David A. Atkinson
In recent years, it is not easy finding news stories reflecting positively on Pennsylvania’s fourteen state-owned universities. This cannot be dismissed as fake news, for there are challenges and difficulties aplenty. Critics complain about rising tuition and declining enrollment. They question how long it takes some students to attain a degree, and the number of those who drop out well short of the finish line. Rising student debt is a scary subject. Some conjecture the weakest schools should close, or merge, or become a different entity. After all, public accountability demands the tough medicine of reform.
Pennsylvanians reading such reports would be forgiven for thinking the institutions are verging on being declared state disaster sites. Fortunately, at least in the case of Shippensburg University, there is a lot of academic and institutional progress in evidence. Unfortunately, these stories are unaccountably missing from the public debate. Even alumni are astonished to learn their alma mater now features five engineering degrees.
PASSHE concocted a metric that supposedly shows Shippensburg University is on the bubble in terms of financial sustainability. As a former U.S. Senator famously said about federal budget numbers, torture them long enough and they will confess to anything. But it defies imagination how anyone could look inside the university and fail to see a positive dynamic taking root. Dry rot it is not.
Over the years, I have written pieces about forward-looking and trend-setting programs and initiatives at Shippensburg University. University instructors and administrators have been ambitious and assertive in transformative efforts. They show us live action in the classroom and the lab and the seminar. We get to talk to the professors and students about their studies and research. We get to see them respond under pressure to probing questions.
Here, the skeptic would say they are cherry picking the best and the brightest to showcase. Actually not, for the best and the brightest and the most motivated are likely to succeed under any circumstances. We get to talk to students who got off to struggling starts, who suspended their studies because of money or academic woes, who changed majors, and who received a redemptive second chance.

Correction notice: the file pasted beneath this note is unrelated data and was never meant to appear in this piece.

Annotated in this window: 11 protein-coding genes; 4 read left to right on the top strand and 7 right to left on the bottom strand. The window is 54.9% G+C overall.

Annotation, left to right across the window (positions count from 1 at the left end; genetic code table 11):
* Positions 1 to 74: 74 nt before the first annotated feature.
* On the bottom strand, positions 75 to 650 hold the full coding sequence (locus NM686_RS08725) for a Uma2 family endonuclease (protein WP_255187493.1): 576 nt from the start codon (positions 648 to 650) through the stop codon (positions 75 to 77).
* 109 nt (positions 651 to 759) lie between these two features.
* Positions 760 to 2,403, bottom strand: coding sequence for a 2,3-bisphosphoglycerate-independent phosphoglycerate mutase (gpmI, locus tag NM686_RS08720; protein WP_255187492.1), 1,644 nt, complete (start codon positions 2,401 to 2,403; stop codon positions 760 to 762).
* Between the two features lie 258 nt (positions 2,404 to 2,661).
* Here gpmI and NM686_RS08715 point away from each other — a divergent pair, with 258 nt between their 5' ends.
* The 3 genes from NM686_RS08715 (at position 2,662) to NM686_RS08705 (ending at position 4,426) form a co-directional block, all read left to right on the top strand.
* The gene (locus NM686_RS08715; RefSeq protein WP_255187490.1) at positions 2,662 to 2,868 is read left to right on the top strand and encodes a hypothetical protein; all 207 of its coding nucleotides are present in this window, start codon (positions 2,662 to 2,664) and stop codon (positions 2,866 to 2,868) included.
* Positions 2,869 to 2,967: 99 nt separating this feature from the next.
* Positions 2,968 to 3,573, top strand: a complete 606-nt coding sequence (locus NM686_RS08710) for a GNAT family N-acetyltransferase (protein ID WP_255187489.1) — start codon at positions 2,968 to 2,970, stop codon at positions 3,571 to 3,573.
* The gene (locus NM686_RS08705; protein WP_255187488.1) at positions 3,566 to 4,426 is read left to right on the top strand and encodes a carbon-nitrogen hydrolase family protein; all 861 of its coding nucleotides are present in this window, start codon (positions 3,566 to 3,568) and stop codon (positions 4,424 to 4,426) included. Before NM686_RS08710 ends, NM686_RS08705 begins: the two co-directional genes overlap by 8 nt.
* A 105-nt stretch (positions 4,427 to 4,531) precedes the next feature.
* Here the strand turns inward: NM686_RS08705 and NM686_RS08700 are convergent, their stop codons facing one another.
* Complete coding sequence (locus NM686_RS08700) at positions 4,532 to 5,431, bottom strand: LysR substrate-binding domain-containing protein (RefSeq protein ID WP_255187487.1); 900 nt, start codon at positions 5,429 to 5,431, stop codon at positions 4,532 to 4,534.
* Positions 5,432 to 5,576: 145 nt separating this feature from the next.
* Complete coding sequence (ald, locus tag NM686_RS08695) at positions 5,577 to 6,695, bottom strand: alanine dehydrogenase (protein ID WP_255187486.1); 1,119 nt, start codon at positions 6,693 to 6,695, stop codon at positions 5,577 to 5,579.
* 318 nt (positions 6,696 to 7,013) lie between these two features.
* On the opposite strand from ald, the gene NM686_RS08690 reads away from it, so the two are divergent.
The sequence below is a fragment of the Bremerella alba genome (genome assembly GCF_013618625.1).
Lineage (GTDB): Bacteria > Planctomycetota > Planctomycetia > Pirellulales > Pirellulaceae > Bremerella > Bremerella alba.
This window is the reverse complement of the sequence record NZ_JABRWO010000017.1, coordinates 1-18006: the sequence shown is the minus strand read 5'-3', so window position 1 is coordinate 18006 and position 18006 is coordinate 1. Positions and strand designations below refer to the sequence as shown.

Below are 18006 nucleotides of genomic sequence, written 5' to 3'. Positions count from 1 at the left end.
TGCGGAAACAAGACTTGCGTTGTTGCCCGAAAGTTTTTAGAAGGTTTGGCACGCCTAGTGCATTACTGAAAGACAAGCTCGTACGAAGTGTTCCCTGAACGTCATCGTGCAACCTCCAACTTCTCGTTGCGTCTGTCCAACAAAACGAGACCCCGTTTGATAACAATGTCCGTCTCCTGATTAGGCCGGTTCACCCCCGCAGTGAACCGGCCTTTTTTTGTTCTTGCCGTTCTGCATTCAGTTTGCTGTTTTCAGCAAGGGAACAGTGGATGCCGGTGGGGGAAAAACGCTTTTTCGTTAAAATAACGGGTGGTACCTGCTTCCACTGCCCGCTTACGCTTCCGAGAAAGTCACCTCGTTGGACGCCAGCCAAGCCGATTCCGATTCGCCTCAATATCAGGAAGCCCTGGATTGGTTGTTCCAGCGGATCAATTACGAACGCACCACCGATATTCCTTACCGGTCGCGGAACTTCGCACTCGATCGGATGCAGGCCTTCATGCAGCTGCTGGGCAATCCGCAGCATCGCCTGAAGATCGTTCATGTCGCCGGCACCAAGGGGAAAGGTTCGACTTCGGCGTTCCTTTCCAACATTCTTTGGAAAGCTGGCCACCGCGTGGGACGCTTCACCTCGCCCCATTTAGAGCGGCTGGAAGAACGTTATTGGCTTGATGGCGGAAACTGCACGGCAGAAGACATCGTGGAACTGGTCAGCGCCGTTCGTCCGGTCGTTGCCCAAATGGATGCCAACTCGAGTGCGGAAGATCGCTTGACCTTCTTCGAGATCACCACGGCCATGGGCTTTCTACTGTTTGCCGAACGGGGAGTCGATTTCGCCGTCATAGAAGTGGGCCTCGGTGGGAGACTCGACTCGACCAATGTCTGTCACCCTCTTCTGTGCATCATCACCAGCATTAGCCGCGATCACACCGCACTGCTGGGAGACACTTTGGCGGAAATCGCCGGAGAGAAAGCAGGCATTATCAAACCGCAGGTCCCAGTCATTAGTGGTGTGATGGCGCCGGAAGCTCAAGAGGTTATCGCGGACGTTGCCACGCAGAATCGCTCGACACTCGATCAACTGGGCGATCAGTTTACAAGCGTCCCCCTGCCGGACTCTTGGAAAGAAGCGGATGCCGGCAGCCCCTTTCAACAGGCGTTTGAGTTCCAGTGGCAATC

As with any large organization, the key lieutenants charged with designing and implementing plans and projects make or break the institution.
For nearly fifteen years, one of the indispensable assets of SU has been Dr. James Mike, Dean of the College of Arts and Sciences, a sprawling collection of majors. As a driving force for restructuring programs and instruction to better serve students and the communities they will join as holders of a valuable degree, his record is remarkable. As a scientist, he is trained to attack hard-to-explain phenomena and come up with quantifiable and defensible answers. Glossing over negative results or sticking with a shaky hypothesis is not part of his equation.
A particular strength is recruiting faculty. Common threads in the individuals Dean Mike has sought out or had walk in the door are talent, enthusiasm, and diversity, in culture and experience. You do not get impression they put personal projects or getting published ahead of spending quality time with students beyond the classroom. All need to be in touch with the focus on mentoring students, to keep them engaged and pursuing courses of study in line with their interests and abilities. Once they are on the team, faculty members are granted latitude in terms of instructional approach.